Skrapz’s ‘80’s Baby’—The Road Rap Classic That Keeps On Giving

Words: Jesse Bernard

Those ‘you had to be there’ moments aren’t hard to find. These days, my Instagram Explore tab is filled with nostalgia and archival trinkets from what feels like more than just another generation, but a different world entirely. Anyone born at the tail-end of the ‘80s probably has a hazier memory of the ‘90s than they’d care to admit, but the grandiose self-expression the decade inspired through the colossus of hip-hop still remains the blueprint for authenticity.

Artists know this well, which is why it’s still the most popular destination for time-travelling rappers, producers and DJs. When Skrapz released the fan-acclaimed 80’s Baby mixtape in 2014, whether it was spitting over Foxy Brown’s “Get You Home” or Usher’s “Think Of You”, his beat selection was a window into the world of music that inspired him. 80’s Baby quietly symbolised a lot more: to find that sweet spot that produces the elusive classic project while rooting the sound in both the past and present. 2014’s future is now and, more so than ever, Skrapz’s sound is still vivaciously visceral.

80’s Baby works as a great time capsule piece for the millennium child; what era it sits in sonically can be argued. Of course, it’s mostly classic New York City rap beats all over the production of the mixtape, but the themes and Skrapz’s vantage point as a witness and watcher couldn’t be more UK. “Skrapz ain’t back, he’s here but he’s bringing you back,” Big Keyz sermonises on the mixtape’s intro. At the time of this set’s release, it would’ve been limiting to say that it was just a throwback to a time many still lament. Skrapz has a gift of observing the world around him and then presenting it back to us in a way that feels cinematic, a North Westside Story.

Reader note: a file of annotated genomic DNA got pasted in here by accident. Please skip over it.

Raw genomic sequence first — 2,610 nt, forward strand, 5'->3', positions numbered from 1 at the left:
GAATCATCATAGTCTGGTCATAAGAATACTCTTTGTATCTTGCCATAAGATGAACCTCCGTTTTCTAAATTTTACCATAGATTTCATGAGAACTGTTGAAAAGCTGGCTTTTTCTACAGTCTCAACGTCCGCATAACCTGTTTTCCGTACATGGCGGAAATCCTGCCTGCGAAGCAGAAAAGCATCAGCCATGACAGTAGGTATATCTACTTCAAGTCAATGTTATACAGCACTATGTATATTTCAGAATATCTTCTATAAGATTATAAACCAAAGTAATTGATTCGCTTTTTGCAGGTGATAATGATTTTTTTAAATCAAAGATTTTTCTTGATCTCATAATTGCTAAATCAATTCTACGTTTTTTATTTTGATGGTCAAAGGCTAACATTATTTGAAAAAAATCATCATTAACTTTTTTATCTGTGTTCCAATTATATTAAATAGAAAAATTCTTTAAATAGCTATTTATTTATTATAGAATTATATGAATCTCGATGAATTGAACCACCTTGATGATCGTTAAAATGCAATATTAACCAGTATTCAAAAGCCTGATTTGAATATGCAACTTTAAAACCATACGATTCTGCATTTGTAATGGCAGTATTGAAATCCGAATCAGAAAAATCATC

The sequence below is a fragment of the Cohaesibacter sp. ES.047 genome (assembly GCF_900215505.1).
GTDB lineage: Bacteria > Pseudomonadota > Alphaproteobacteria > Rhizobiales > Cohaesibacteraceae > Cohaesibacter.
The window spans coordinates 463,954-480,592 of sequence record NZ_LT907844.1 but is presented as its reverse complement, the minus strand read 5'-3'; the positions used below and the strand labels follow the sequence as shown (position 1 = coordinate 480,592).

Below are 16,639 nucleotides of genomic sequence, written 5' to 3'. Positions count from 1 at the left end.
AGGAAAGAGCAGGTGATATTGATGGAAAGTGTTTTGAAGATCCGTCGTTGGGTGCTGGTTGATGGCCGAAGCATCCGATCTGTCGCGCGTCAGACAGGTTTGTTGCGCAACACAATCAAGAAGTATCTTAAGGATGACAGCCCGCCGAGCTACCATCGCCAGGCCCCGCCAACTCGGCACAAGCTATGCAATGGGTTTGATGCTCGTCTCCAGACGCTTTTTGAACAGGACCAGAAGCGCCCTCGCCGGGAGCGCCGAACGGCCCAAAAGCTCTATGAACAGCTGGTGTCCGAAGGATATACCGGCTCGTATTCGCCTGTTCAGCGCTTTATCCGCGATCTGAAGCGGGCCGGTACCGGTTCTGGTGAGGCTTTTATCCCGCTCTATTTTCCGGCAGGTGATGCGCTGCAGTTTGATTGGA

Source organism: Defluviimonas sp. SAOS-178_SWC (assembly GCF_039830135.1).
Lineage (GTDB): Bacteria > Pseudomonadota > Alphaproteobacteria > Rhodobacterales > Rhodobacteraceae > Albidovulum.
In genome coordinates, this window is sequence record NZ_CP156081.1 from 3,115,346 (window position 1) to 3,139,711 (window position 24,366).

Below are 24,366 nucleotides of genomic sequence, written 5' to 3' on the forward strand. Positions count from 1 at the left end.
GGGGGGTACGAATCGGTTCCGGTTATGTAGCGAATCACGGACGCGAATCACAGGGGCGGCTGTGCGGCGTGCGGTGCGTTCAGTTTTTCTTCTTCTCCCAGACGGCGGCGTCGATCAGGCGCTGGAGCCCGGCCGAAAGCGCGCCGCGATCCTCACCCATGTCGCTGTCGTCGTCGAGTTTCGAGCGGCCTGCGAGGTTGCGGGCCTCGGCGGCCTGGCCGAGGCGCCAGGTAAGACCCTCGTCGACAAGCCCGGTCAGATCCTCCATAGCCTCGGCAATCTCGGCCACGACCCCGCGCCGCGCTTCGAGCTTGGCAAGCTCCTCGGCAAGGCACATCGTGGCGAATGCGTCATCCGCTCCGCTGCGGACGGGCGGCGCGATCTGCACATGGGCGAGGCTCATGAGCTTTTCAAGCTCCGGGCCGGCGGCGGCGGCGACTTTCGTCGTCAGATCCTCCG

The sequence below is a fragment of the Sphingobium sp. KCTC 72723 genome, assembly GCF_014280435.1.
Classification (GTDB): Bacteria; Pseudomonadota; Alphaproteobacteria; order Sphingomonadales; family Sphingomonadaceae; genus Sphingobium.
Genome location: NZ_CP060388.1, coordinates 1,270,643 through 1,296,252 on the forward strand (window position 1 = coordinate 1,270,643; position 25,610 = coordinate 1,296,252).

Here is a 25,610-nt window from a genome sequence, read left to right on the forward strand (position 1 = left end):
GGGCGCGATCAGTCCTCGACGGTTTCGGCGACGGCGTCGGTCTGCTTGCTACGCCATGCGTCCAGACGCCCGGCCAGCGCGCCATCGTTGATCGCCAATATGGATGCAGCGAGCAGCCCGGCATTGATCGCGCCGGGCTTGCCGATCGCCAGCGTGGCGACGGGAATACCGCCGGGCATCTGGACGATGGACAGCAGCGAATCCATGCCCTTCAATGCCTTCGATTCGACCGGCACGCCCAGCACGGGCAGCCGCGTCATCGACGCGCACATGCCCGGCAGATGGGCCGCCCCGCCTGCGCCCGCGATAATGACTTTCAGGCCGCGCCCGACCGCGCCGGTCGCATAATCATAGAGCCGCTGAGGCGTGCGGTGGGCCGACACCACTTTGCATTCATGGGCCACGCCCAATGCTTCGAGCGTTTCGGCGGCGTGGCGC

The beats featured on 80’s Baby are each iconic in their own right, mainly because they symbolise the hunger for more than just the gritty but something a little smoother too. It emerged at a time when road rap was already yearning for the brighter lights and for all that’s said about the use of predominantly ‘90s NY rap beats, it strengthens that musical kinship tied by concrete dreams and street nightmares. Life is very different for the young MC we hear rapping over staple Mobb Deep, but Skrapz’s ability to process pain and success and then turn it into something inspiring is one of the many reasons why we still turn to this project.

Prince once warned us about samples sampling samples, and it turns out he was right. Contemporary rap is littered with examples of this and can sometimes water down the purity of sampling, which is one of the elements that makes 80’s Baby one of those you had to be there moments. You had to be there when 80’s Baby dropped in 2014, and it felt like 1994 and 2004 simultaneously but still effortlessly current. Survival Of The Fittest, originally recorded in 2007, by a younger Skrapz, was pre-Spotify, Channel U-only, still-selling-CDs-out-of-your-boot days and a vignette of North West London’s road rap legacy, the last of a dying breed that sees the dying embers of the mixtape era burn the last spark.

We’ll never experience times like that again, whether it’s the ‘90s or early 2000s. We can only continue to preserve those memories in bodies of work such as 80’s Baby. By serving as that witness, Skrapz’s recent decision to upload one of UK rap’s most genre-defining projects to streaming services has expanded that view from his own vantage point, allowing those who weren’t there the first time around to know what it’s like to hear a classic record for the first time.

Posted on January 10, 2022